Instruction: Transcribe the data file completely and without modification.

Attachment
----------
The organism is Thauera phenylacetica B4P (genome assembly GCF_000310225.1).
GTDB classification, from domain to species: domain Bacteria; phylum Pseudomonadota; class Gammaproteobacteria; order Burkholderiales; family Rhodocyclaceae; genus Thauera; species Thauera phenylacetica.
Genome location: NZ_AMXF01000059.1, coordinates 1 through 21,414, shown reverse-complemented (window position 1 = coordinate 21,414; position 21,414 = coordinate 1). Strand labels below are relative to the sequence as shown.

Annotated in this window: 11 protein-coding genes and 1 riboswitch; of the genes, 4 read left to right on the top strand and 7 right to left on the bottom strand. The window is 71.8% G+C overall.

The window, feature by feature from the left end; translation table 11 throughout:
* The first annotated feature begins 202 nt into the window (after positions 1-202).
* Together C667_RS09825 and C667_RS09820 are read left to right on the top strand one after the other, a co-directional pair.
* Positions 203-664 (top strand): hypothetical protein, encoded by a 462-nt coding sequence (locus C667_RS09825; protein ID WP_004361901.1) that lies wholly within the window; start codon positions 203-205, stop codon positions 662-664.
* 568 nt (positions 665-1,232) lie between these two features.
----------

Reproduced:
The organism is Thauera phenylacetica B4P (genome assembly GCF_000310225.1).
GTDB classification, from domain to species: domain Bacteria; phylum Pseudomonadota; class Gammaproteobacteria; order Burkholderiales; family Rhodocyclaceae; genus Thauera; species Thauera phenylacetica.
Genome location: NZ_AMXF01000059.1, coordinates 1 through 21,414, shown reverse-complemented (window position 1 = coordinate 21,414; position 21,414 = coordinate 1). Strand labels below are relative to the sequence as shown.

Annotated in this window: 11 protein-coding genes and 1 riboswitch; of the genes, 4 read left to right on the top strand and 7 right to left on the bottom strand. The window is 71.8% G+C overall.

The window, feature by feature from the left end; translation table 11 throughout:
* The first annotated feature begins 202 nt into the window (after positions 1-202).
* Together C667_RS09825 and C667_RS09820 are read left to right on the top strand one after the other, a co-directional pair.
* Positions 203-664 (top strand): hypothetical protein, encoded by a 462-nt coding sequence (locus C667_RS09825; protein ID WP_004361901.1) that lies wholly within the window; start codon positions 203-205, stop codon positions 662-664.
* 568 nt (positions 665-1,232) lie between these two features.